These benefits can also help in cutting the training time in half for AI chatbots. “One of the most important qualities of ChatGPT is that it is equipped with reinforcement learning from human feedback (RLHF), which is basically reward-based learning,” science and technology writer Ayush Jain adds. “A key challenge to using this is that the model has to go through a lot of trial and error before it knows what is the rewarded behavior – which means that only those organizations who can afford to train the model in public despite its initial flaws can win the game. But, this could change as one study from a few years ago showed that in hybrid systems, reinforcement learning AI was able to learn 60 percent faster than its non-quantum counterpart.” Quantum language models are actually already in the works. As Jain states: “We have seen companies like Cambridge Quantum have developed software toolkit and library for natural language processing.” Cambridge Quantum (now Quantinuum) may be starting a trend by looking into the language models for AI while developing quantum computers simultaneously.
Current Limitations for the Integration of ChatGPT with Quantum
While these benefits could be game changing for the AI chatbot, the actual process of integrating the two technologies is much more complicated. Some experts, like Jain, believe that the most natural next step is to combine the classical computing AI models with quantum computing in a hybrid platform. “The hybrid model focuses on techniques to implement learning on classical data using quantum computers, as opposed to developing fully quantum algorithms that work with quantum data,” Jain explains. “And platforms like NVIDIA QODA and others have already – to some extent –levelled the steep learning curve since the development of hybrid quantum-classical systems can leverage existing classical software stacks, programming models, and libraries, which can help accelerate the adoption of quantum computing.” As quantum computers are still being developed, and are rather fragile and finicky, it is difficult to say when this next-generation technology would be ready to take on ChatGPT. Should the two eventually come together, perhaps a similar paradigm shift, like the one we’re currently experiencing, may happen, once again forcing us to adapt to our ever-evolving technology.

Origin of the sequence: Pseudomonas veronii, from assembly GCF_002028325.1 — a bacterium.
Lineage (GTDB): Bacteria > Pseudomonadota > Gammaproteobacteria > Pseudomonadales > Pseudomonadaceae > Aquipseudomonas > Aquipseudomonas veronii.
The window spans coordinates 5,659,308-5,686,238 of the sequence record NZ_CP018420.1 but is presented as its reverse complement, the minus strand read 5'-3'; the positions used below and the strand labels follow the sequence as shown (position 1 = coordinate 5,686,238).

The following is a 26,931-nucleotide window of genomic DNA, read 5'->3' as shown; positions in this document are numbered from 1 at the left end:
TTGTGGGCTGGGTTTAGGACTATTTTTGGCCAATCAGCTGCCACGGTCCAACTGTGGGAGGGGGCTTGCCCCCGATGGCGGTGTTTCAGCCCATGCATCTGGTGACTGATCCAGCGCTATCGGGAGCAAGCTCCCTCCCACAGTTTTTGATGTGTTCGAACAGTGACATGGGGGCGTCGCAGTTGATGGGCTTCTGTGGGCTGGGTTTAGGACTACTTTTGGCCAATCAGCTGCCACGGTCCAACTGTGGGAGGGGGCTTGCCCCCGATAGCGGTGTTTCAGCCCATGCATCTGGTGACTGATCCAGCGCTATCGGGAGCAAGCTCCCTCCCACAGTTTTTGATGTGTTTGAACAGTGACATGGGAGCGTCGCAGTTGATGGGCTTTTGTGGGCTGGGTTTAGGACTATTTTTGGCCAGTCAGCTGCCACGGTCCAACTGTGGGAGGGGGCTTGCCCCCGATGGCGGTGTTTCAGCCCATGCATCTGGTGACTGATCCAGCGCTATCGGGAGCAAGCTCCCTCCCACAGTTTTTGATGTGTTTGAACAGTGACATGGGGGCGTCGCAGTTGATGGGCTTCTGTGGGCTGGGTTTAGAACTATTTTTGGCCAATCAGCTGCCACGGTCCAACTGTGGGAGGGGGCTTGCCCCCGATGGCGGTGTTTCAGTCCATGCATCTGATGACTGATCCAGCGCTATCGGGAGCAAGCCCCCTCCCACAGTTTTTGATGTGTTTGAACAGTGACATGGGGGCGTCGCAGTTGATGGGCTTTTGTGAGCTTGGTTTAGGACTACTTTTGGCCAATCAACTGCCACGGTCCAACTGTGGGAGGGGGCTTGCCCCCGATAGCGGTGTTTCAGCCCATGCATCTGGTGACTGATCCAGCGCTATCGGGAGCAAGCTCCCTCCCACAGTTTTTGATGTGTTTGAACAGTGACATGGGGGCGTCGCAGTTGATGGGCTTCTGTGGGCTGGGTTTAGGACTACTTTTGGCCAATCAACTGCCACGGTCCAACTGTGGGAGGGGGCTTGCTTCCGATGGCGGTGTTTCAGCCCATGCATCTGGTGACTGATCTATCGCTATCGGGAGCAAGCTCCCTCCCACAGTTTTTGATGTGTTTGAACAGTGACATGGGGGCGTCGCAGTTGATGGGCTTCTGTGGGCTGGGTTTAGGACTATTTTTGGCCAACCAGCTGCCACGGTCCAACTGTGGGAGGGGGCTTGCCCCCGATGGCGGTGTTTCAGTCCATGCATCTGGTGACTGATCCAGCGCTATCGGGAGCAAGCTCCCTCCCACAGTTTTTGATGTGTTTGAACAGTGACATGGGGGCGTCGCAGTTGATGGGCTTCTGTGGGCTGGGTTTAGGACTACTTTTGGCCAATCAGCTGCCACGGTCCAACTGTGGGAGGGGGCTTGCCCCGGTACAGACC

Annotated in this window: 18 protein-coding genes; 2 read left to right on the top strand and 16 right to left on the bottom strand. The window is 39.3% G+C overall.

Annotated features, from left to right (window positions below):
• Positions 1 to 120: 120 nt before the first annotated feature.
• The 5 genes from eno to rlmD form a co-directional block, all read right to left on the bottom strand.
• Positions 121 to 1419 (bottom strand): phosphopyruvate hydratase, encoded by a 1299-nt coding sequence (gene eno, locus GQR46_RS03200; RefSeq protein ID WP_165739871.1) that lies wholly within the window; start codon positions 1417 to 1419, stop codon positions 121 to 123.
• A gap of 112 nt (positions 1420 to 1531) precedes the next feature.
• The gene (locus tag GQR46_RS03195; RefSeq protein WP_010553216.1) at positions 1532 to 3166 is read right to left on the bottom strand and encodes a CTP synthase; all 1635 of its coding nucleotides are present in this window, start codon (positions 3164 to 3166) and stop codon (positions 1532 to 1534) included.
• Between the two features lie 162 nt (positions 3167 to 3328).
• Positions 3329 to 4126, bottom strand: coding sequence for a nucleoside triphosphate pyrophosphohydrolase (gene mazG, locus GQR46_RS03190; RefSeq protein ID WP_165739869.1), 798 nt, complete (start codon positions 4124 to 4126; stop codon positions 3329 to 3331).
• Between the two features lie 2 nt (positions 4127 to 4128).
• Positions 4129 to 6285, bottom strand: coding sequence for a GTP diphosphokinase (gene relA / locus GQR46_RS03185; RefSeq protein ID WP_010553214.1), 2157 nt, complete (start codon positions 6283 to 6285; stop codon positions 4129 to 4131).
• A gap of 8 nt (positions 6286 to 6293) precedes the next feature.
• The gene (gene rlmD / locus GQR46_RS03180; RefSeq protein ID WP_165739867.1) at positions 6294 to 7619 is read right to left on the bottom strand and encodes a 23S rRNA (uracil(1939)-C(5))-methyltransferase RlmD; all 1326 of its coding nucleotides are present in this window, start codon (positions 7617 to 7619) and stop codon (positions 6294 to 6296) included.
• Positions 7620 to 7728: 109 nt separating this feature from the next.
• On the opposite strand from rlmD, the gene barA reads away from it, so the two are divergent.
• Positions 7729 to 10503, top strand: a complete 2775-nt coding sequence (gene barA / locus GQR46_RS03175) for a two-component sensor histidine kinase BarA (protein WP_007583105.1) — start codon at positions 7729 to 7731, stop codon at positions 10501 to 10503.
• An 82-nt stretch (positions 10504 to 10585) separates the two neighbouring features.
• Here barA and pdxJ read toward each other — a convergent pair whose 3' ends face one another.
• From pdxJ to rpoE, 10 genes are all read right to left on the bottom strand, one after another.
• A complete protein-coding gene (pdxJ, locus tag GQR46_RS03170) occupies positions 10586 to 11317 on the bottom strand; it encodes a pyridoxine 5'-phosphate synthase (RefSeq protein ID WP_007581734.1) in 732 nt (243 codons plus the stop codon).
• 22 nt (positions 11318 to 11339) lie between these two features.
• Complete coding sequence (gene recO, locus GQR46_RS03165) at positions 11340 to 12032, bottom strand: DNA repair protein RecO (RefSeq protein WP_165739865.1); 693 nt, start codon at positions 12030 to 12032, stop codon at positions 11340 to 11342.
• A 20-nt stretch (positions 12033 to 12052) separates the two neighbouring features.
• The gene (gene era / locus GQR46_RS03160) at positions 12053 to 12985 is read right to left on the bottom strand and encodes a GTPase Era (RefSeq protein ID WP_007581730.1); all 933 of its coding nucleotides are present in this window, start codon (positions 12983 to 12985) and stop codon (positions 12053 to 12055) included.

Kenna Hughes-Castleberry is a staff writer at Inside Quantum Technology and the Science Communicator at JILA (a partnership between the University of Colorado Boulder and NIST). Her writing beats include deep tech, the metaverse, and quantum technology.